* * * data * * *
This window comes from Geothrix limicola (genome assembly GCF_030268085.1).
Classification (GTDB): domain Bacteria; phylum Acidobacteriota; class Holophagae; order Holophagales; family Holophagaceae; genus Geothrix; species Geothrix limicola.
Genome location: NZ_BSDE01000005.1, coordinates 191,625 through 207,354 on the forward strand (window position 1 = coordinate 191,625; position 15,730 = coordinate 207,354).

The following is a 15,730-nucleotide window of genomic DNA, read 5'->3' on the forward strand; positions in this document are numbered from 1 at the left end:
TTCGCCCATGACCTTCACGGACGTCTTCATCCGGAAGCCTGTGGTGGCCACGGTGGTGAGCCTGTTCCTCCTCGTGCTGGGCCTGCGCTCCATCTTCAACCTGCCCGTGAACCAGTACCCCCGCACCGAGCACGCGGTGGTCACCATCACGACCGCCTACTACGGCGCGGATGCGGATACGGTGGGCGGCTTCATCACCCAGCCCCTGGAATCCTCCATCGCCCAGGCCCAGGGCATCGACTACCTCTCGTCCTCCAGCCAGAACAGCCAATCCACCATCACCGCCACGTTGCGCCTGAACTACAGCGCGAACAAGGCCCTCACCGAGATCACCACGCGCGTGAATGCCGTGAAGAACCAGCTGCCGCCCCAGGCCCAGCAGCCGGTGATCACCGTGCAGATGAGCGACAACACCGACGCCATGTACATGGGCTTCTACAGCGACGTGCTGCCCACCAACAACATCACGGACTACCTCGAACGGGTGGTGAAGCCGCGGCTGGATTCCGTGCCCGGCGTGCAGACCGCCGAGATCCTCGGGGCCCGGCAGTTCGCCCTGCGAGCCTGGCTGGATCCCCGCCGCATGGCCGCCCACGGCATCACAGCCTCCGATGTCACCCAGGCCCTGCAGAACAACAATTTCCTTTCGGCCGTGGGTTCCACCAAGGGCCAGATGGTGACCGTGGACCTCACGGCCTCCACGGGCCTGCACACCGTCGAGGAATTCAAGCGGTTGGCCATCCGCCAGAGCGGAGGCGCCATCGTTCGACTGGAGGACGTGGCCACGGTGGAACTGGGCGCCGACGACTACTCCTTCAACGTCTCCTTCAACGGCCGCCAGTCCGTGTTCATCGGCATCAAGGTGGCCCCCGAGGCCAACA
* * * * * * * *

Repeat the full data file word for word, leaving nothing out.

This window comes from Geothrix limicola (genome assembly GCF_030268085.1).
Classification (GTDB): domain Bacteria; phylum Acidobacteriota; class Holophagae; order Holophagales; family Holophagaceae; genus Geothrix; species Geothrix limicola.
Genome location: NZ_BSDE01000005.1, coordinates 191,625 through 207,354 on the forward strand (window position 1 = coordinate 191,625; position 15,730 = coordinate 207,354).

The following is a 15,730-nucleotide window of genomic DNA, read 5'->3' on the forward strand; positions in this document are numbered from 1 at the left end:
TTCGCCCATGACCTTCACGGACGTCTTCATCCGGAAGCCTGTGGTGGCCACGGTGGTGAGCCTGTTCCTCCTCGTGCTGGGCCTGCGCTCCATCTTCAACCTGCCCGTGAACCAGTACCCCCGCACCGAGCACGCGGTGGTCACCATCACGACCGCCTACTACGGCGCGGATGCGGATACGGTGGGCGGCTTCATCACCCAGCCCCTGGAATCCTCCATCGCCCAGGCCCAGGGCATCGACTACCTCTCGTCCTCCAGCCAGAACAGCCAATCCACCATCACCGCCACGTTGCGCCTGAACTACAGCGCGAACAAGGCCCTCACCGAGATCACCACGCGCGTGAATGCCGTGAAGAACCAGCTGCCGCCCCAGGCCCAGCAGCCGGTGATCACCGTGCAGATGAGCGACAACACCGACGCCATGTACATGGGCTTCTACAGCGACGTGCTGCCCACCAACAACATCACGGACTACCTCGAACGGGTGGTGAAGCCGCGGCTGGATTCCGTGCCCGGCGTGCAGACCGCCGAGATCCTCGGGGCCCGGCAGTTCGCCCTGCGAGCCTGGCTGGATCCCCGCCGCATGGCCGCCCACGGCATCACAGCCTCCGATGTCACCCAGGCCCTGCAGAACAACAATTTCCTTTCGGCCGTGGGTTCCACCAAGGGCCAGATGGTGACCGTGGACCTCACGGCCTCCACGGGCCTGCACACCGTCGAGGAATTCAAGCGGTTGGCCATCCGCCAGAGCGGAGGCGCCATCGTTCGACTGGAGGACGTGGCCACGGTGGAACTGGGCGCCGACGACTACTCCTTCAACGTCTCCTTCAACGGCCGCCAGTCCGTGTTCATCGGCATCAAGGTGGCCCCCGAGGCCAACA